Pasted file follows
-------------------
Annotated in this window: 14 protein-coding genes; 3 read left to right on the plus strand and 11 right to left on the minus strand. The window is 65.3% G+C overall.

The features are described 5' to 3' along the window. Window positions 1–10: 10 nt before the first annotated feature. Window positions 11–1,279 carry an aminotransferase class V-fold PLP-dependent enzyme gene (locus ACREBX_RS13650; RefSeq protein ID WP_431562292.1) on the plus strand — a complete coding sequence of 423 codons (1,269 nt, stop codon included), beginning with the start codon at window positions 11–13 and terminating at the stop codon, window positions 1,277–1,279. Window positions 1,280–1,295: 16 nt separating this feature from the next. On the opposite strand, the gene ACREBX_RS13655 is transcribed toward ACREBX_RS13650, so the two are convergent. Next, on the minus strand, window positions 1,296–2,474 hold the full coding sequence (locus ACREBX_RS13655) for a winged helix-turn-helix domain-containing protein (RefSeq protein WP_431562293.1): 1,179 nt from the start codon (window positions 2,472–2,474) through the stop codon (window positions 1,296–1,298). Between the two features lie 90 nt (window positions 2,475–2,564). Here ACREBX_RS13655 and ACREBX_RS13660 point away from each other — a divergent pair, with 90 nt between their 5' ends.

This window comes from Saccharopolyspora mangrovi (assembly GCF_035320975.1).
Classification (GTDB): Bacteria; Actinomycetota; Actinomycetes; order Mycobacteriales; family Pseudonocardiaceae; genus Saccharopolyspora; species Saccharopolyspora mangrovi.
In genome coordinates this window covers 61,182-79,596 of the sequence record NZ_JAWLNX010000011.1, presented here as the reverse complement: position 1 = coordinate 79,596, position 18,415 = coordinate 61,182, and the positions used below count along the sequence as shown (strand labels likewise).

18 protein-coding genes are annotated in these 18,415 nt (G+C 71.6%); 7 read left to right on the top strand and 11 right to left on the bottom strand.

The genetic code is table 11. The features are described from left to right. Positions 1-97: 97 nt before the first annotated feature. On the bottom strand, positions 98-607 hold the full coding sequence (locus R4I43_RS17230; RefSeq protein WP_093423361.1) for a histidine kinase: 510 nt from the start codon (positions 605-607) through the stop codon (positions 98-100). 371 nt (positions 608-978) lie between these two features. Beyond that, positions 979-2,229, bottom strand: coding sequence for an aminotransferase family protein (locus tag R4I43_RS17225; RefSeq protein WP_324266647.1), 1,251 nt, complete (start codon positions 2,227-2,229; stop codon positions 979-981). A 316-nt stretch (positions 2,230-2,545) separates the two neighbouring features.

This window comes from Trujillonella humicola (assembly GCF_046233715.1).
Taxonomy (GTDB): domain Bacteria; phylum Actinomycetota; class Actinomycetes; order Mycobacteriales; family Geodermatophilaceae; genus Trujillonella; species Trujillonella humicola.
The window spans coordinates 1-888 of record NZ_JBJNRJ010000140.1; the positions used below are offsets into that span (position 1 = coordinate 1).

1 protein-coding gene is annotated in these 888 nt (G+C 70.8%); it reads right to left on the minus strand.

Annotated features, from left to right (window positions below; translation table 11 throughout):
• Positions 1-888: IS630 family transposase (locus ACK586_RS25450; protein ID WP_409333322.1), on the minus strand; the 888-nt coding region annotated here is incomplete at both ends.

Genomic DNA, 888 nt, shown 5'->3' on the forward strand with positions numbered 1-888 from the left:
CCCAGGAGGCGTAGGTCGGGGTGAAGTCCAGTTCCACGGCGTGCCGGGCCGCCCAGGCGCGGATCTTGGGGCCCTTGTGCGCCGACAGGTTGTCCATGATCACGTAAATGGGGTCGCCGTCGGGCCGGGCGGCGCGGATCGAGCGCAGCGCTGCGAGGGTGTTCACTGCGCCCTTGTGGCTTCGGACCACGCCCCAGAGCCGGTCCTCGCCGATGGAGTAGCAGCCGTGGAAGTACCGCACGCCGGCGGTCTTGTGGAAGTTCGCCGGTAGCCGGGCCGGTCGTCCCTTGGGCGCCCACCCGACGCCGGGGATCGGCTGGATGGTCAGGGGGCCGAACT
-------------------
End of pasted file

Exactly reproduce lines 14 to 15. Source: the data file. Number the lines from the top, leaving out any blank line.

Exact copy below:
Genomic DNA, 888 nt, shown 5'->3' on the forward strand with positions numbered 1-888 from the left:
CCCAGGAGGCGTAGGTCGGGGTGAAGTCCAGTTCCACGGCGTGCCGGGCCGCCCAGGCGCGGATCTTGGGGCCCTTGTGCGCCGACAGGTTGTCCATGATCACGTAAATGGGGTCGCCGTCGGGCCGGGCGGCGCGGATCGAGCGCAGCGCTGCGAGGGTGTTCACTGCGCCCTTGTGGCTTCGGACCACGCCCCAGAGCCGGTCCTCGCCGATGGAGTAGCAGCCGTGGAAGTACCGCACGCCGGCGGTCTTGTGGAAGTTCGCCGGTAGCCGGGCCGGTCGTCCCTTGGGCGCCCACCCGACGCCGGGGATCGGCTGGATGGTCAGGGGGCCGAACT